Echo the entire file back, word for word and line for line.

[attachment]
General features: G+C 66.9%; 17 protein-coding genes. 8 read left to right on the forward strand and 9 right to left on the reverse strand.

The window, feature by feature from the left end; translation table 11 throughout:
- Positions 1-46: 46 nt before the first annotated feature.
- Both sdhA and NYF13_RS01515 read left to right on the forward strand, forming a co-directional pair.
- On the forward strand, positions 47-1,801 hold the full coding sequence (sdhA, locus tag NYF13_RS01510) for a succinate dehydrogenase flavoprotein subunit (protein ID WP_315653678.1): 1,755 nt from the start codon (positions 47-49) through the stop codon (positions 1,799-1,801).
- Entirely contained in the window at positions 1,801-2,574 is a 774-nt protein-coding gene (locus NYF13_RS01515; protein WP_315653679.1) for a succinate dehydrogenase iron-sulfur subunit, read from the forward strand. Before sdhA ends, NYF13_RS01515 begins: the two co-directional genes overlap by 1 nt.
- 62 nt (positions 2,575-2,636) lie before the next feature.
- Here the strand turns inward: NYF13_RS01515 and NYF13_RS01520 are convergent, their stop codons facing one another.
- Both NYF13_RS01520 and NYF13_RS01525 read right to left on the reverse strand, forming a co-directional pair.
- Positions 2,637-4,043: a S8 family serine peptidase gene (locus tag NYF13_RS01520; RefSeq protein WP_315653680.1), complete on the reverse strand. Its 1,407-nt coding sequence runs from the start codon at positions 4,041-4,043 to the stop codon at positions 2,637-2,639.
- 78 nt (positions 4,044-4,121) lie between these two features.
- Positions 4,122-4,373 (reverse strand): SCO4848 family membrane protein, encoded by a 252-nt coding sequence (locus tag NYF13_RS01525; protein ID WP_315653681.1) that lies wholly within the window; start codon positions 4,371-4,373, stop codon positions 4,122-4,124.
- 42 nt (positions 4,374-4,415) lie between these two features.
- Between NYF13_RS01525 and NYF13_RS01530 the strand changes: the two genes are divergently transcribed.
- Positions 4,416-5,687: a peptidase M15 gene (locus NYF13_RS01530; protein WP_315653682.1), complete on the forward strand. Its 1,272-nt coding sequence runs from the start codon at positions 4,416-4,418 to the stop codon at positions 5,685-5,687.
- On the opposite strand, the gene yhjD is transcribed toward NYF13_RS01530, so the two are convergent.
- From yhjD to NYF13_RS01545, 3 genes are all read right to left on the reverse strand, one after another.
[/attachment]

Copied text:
General features: G+C 66.9%; 17 protein-coding genes. 8 read left to right on the forward strand and 9 right to left on the reverse strand.

The window, feature by feature from the left end; translation table 11 throughout:
- Positions 1-46: 46 nt before the first annotated feature.
- Both sdhA and NYF13_RS01515 read left to right on the forward strand, forming a co-directional pair.
- On the forward strand, positions 47-1,801 hold the full coding sequence (sdhA, locus tag NYF13_RS01510) for a succinate dehydrogenase flavoprotein subunit (protein ID WP_315653678.1): 1,755 nt from the start codon (positions 47-49) through the stop codon (positions 1,799-1,801).
- Entirely contained in the window at positions 1,801-2,574 is a 774-nt protein-coding gene (locus NYF13_RS01515; protein WP_315653679.1) for a succinate dehydrogenase iron-sulfur subunit, read from the forward strand. Before sdhA ends, NYF13_RS01515 begins: the two co-directional genes overlap by 1 nt.
- 62 nt (positions 2,575-2,636) lie before the next feature.
- Here the strand turns inward: NYF13_RS01515 and NYF13_RS01520 are convergent, their stop codons facing one another.
- Both NYF13_RS01520 and NYF13_RS01525 read right to left on the reverse strand, forming a co-directional pair.
- Positions 2,637-4,043: a S8 family serine peptidase gene (locus tag NYF13_RS01520; RefSeq protein WP_315653680.1), complete on the reverse strand. Its 1,407-nt coding sequence runs from the start codon at positions 4,041-4,043 to the stop codon at positions 2,637-2,639.
- 78 nt (positions 4,044-4,121) lie between these two features.
- Positions 4,122-4,373 (reverse strand): SCO4848 family membrane protein, encoded by a 252-nt coding sequence (locus tag NYF13_RS01525; protein ID WP_315653681.1) that lies wholly within the window; start codon positions 4,371-4,373, stop codon positions 4,122-4,124.
- 42 nt (positions 4,374-4,415) lie between these two features.
- Between NYF13_RS01525 and NYF13_RS01530 the strand changes: the two genes are divergently transcribed.
- Positions 4,416-5,687: a peptidase M15 gene (locus NYF13_RS01530; protein WP_315653682.1), complete on the forward strand. Its 1,272-nt coding sequence runs from the start codon at positions 4,416-4,418 to the stop codon at positions 5,685-5,687.
- On the opposite strand, the gene yhjD is transcribed toward NYF13_RS01530, so the two are convergent.
- From yhjD to NYF13_RS01545, 3 genes are all read right to left on the reverse strand, one after another.